See below for an example of just some of Wilson Pro's bestselling in-building cellular signal boosters:

WilsonPro Enterprise 4300 Wall-Mount & 4300R Rack-Mount Boosters.

WilsonPro Enterprise 4300 and Enterprise 4300R

Both of these products are commercial grade in-building cellular signal boosters designed specifically to cover up to 100,000 ft² in large commercial buildings, including offices and warehouses. Enterprise 4300R is a rack-mounted version of the Enterprise 4300. These two signal boosters are compatible with all Canadian and United States carrier networks and work with all smartphones and cell-enabled devices. With both the Enterprise 4300 and Enterprise 4300R you will get the foll.:

  • Up to +70 dB maximum gain.
  • Up to 17 dBm in downlink power and up to 26 dBm in uplink power.
  • 3x outdoor antenna ports for targeting multiple carrier towers.
  • 4x indoor antenna ports, independently controlled.

WilsonPro Enterprise 4300 uplink and downlink power output:

WilsonPro Enterprise 4300 uplink and downlink power output:

WilsonPro Enterprise 1300 and Enterprise 1300R.

Both of these products are commercial grade signal boosters designed specifically for small to medium-sized office buildings, warehouses and commercial areas up to 40,000 ft². Similar to the Enterprise 4300 and Enterprise 4300R, they work on all carriers with all smartphones and cellular devices. With both the Enterprise 1300 and Enterprise 1300R you will get:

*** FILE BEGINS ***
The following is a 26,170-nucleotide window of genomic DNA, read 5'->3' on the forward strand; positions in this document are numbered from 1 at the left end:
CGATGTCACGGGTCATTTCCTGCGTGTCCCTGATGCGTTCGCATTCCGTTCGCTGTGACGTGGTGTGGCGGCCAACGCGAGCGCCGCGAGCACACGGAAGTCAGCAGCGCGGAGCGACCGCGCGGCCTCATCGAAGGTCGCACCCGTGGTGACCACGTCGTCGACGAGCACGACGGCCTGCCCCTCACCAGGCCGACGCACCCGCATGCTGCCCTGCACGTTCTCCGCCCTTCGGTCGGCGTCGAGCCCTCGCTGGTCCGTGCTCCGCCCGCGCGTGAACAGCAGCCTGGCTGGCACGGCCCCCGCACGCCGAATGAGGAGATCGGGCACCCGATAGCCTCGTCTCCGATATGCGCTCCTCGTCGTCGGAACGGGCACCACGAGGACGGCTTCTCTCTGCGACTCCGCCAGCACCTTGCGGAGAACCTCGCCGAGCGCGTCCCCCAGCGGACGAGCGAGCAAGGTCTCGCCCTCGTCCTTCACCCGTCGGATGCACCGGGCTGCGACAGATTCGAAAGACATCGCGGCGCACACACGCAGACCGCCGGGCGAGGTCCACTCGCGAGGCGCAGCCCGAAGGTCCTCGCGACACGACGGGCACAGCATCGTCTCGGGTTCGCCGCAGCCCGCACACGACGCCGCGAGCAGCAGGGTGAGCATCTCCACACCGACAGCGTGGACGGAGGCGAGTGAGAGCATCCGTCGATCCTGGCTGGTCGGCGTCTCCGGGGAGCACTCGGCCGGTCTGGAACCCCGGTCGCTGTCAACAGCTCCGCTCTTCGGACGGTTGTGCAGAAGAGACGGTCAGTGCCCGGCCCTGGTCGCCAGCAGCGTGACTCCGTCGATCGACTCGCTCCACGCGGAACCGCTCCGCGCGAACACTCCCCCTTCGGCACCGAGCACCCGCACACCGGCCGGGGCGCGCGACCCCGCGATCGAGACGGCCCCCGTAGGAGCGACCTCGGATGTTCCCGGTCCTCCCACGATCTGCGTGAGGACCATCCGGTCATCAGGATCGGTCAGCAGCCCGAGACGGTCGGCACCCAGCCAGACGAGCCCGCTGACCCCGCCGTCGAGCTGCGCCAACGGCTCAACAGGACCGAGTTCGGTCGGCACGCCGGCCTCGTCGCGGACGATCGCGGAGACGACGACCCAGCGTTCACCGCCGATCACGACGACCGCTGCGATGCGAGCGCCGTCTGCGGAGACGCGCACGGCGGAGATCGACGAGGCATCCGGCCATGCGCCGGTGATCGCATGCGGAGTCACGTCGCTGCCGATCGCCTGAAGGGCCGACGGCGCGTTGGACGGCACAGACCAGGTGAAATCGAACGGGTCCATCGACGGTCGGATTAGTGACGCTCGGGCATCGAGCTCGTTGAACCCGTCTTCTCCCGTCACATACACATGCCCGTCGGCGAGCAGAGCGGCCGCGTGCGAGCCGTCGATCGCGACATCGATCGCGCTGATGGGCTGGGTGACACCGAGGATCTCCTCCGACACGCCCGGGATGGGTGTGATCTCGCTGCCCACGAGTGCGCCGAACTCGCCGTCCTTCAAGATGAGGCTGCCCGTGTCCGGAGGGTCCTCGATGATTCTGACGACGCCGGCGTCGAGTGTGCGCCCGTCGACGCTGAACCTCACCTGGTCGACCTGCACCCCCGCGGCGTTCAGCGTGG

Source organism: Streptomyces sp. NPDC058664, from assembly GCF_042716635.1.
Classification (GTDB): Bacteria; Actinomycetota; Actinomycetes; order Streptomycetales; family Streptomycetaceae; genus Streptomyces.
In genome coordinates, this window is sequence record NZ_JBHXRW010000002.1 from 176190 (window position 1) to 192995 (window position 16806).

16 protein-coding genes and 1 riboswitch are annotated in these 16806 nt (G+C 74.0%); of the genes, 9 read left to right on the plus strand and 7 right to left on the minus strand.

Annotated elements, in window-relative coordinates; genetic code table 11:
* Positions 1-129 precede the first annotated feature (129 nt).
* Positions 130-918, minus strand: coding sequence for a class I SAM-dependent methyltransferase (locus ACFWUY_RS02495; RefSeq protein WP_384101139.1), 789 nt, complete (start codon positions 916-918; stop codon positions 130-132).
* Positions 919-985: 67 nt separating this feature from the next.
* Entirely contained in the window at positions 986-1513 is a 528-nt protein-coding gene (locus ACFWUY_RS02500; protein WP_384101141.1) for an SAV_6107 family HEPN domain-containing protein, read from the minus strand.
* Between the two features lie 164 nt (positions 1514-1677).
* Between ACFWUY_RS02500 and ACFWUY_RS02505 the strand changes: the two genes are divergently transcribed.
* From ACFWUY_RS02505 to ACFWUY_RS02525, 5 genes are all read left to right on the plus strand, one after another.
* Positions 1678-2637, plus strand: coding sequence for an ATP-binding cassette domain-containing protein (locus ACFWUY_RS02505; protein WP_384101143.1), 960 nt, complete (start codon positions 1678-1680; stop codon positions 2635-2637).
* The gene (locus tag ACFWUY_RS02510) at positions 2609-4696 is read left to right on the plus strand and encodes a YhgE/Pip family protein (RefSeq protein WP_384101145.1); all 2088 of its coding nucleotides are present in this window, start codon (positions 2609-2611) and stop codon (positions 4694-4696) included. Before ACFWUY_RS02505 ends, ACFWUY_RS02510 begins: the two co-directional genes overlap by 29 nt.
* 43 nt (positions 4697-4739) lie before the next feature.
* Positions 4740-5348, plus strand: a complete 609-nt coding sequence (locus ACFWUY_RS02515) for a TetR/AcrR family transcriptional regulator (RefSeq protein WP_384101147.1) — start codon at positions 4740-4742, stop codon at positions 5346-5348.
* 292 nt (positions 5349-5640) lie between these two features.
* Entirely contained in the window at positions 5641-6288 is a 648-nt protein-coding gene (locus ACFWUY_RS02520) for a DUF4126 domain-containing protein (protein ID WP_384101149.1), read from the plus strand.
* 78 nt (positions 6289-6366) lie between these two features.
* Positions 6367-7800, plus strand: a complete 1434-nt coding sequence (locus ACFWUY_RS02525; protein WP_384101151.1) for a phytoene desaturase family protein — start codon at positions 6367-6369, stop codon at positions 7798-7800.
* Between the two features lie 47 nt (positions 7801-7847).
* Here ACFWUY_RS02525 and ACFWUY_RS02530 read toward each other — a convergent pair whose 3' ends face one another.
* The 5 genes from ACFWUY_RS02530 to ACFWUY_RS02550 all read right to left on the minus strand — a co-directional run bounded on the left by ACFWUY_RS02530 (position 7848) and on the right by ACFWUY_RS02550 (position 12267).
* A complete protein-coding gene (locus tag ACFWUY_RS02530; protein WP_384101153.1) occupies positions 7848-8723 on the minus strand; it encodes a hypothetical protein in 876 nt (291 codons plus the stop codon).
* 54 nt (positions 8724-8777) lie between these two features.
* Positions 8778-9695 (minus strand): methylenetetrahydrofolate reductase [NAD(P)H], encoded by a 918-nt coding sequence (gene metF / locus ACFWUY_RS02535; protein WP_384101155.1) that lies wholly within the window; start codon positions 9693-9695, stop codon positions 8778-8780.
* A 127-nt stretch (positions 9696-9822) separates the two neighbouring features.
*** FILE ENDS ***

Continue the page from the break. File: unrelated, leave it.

• Up to +70 dB maximum gain.
  • Up to 17 dBm downlink output and up to 26 dBm uplink output.
  • 3x outdoor antenna ports for targeting multiple carrier towers.
  • Expansion kits are available for extending the coverage range.

WilsonPro Enterprise 1300 uplink and downlink power output:

WilsonPro Enterprise 1300 uplink and downlink power output

The Difference between Above Two Boosters.

The Enterprise 4300/4300R and Enterprise 1300/1300R in-building cellular signal boosters are both available in rack-mounted and wall-mounted models. They all provide a maximum of 17 dBm downlink output. The main difference, however, lies in uplink power.